The political uses of ethnicity in Latin America have recently received significant scholarly attention (see, for example, Van Cott 2000). The manipulation of ethnic identities for political gain, however, is not a recent invention. In the 1920s and 1930s, the Moscow-based Communist International (Comintern) advocated the establishment of an Indian Republic in the Andean Region of South America. How and why did the Comintern come to hold this position? How did Indians in the Andes respond to the Comintern's political programs, and were they and their local leftist allies able to influence these policies? Were there implicit contradictions between the Indians' ethnic identities and the Comintern's concept of a class struggle? Through a reading of materials in Moscow where the Comintern assembled a substantial amount of documentation on Latin America which recently has been made available (Ching and Pakkasvirta 2000: 139), this research project will contribute an understanding of how the interactions between these different groups influenced each other's views of ethnicity. Rather than presenting a political interpretation of these events, this study will contemplate an interdisciplinary humanistic reading of the influence of divergent ethnic identities on these philosophical debates, particularly as they relate to the position of Indians in a class-based movement led by urban leftists. Based on my previous studies of popular movements in the Andes, I expect to find that Indians and their perceptions of ethnicity played a much larger role in these processes than has been commonly assumed.
The Comintern, which Bolshevik leaders established in Moscow in 1919, initially focused most of its efforts on Western Europe and the United States where it expected an industrial proletariat to lead a world revolution. Latin America, however, did not receive much attention because of its predominantly rural, non-industrialized population. It was not until the Sixth Congress in 1928 that Comintern leaders "discovered" Latin America. One of the most hotly disputed issues to emerge out of this congress was the role of racial and ethnic minorities within a country's larger revolutionary struggle. The Comintern resolved that Blacks in both South Africa and the United States comprised subject nations, and local communists were instructed to build alliances with these groups with the goal of organizing revolutionary national movements to fight for their self determination (Solomon 1998: 78-79).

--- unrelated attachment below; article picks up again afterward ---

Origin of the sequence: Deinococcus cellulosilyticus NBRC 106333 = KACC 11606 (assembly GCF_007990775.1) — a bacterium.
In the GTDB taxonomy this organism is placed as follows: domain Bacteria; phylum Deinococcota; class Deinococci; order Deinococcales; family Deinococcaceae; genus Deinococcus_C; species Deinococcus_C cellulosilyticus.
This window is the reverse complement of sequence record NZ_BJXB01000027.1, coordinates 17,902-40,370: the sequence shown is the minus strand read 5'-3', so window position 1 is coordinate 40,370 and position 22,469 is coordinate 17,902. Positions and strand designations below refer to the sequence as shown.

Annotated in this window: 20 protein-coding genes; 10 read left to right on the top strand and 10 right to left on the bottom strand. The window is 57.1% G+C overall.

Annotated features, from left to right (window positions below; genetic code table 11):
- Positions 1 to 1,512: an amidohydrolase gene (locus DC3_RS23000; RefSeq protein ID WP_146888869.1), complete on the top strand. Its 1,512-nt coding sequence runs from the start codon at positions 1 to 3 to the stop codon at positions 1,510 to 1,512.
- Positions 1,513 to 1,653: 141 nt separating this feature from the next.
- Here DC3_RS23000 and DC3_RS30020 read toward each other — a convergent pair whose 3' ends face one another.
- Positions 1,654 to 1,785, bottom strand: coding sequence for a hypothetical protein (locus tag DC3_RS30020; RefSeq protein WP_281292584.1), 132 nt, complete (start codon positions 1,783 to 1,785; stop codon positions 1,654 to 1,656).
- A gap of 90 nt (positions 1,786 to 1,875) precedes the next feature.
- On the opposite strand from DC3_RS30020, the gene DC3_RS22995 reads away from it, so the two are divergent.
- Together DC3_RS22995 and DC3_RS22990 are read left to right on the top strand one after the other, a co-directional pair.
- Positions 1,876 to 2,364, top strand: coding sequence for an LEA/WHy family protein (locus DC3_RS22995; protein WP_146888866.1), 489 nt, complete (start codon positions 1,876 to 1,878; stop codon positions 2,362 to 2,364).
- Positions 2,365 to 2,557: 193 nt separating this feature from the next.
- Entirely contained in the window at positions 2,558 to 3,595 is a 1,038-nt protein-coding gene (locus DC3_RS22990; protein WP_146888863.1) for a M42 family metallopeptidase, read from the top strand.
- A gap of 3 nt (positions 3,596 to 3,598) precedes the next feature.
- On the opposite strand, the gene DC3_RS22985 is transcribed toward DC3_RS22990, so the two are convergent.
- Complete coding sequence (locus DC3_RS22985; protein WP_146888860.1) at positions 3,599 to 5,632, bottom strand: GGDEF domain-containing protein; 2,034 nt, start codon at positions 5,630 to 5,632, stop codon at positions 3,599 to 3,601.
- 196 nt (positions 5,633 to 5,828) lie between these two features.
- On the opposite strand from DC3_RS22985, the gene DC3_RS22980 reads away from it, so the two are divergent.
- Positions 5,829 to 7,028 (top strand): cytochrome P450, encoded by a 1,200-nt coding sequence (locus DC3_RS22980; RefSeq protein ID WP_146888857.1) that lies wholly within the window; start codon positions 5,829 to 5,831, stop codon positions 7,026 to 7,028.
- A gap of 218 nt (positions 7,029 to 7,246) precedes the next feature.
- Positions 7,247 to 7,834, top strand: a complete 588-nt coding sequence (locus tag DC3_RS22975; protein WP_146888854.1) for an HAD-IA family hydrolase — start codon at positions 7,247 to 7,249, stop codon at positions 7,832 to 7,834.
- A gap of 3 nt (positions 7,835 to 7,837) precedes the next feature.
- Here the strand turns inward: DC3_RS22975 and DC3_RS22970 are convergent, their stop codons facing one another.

Victorio Codovilla, the leader of the Comintern's South American Secretariat, instructed José Carlos Mariátegui to prepare a document for the First Latin American Communist Conference in Buenos Aires in June of 1929 analyzing the possibility of forming an Indian Republic in South America. Codovilla selected Mariátegui who was already well-known for his defense of Peru's marginalized rural Indigenous peoples (see, for example, Mariátegui 1968) for this task because of his "profound knowledge of the subject" (Mothes 1996: 95). Mariátegui asserted, however, that nation-state formation was too advanced in the Andes to build a separate Indian Republic. Scholars have often used his stance on this issue as an example of a South American willingness to confront centralized Comintern dictates (Vanden 1986: 90). Influenced by Mariátegui's ideas, leftist leaders in the neighboring countries of Ecuador and Bolivia discarded the idea of establishing separate Indian homelands and sought instead to foment peasant-worker alliances which would draw Indigenous peoples into class-based movements (Saad 1961). Through this process, though, communists in the Andes became known for their defense of Indians and their ethnic interests (Paredes 1987).
The complicated ramifications of building alliances across racial and class divides were similar in South America to those encountered in South Africa and the Southern United States, and raise similar issues of the construction of ethnic and national identities. Solomon's (1998) and Berland's (1999, 2000) examinations of the "Negro Question" establish a framework for understanding the role of ethnicity in the Comintern which this study will extend to Indians in South America. My previous research in Ecuador, summarized in my forthcoming book My Land is Cayambe: The Roots of Ecuador's Modern Indian Movement, demonstrated that rural Indian leaders established a reciprocal relationship with urban intellectuals, and that women played a particularly important role in this process. Did the Comintern similarly acknowledge their concerns and incorporate them into their policies, or did Moscow unilaterally dictate courses of action? Were debates over ethnicity unidirectional, or was there an active subaltern presence that made these discussions multivocal? If Indians, women and lower-class peasants were able to make their concerns known, did they do this directly or by speaking through intermediaries? More broadly, were the nature of the Comintern's relations and the types of issues they addressed unique to South America, as Vanden (1986) implies, or was this another example of Moscow's manipulation of local issues for their own institutional purposes, as many scholars (Klehr and Haynes 1995, 1998) believe was the case in other areas of the world? I will conduct a careful reading of the documentation within its cultural context in order to understand how these events influenced concepts of ethnicity.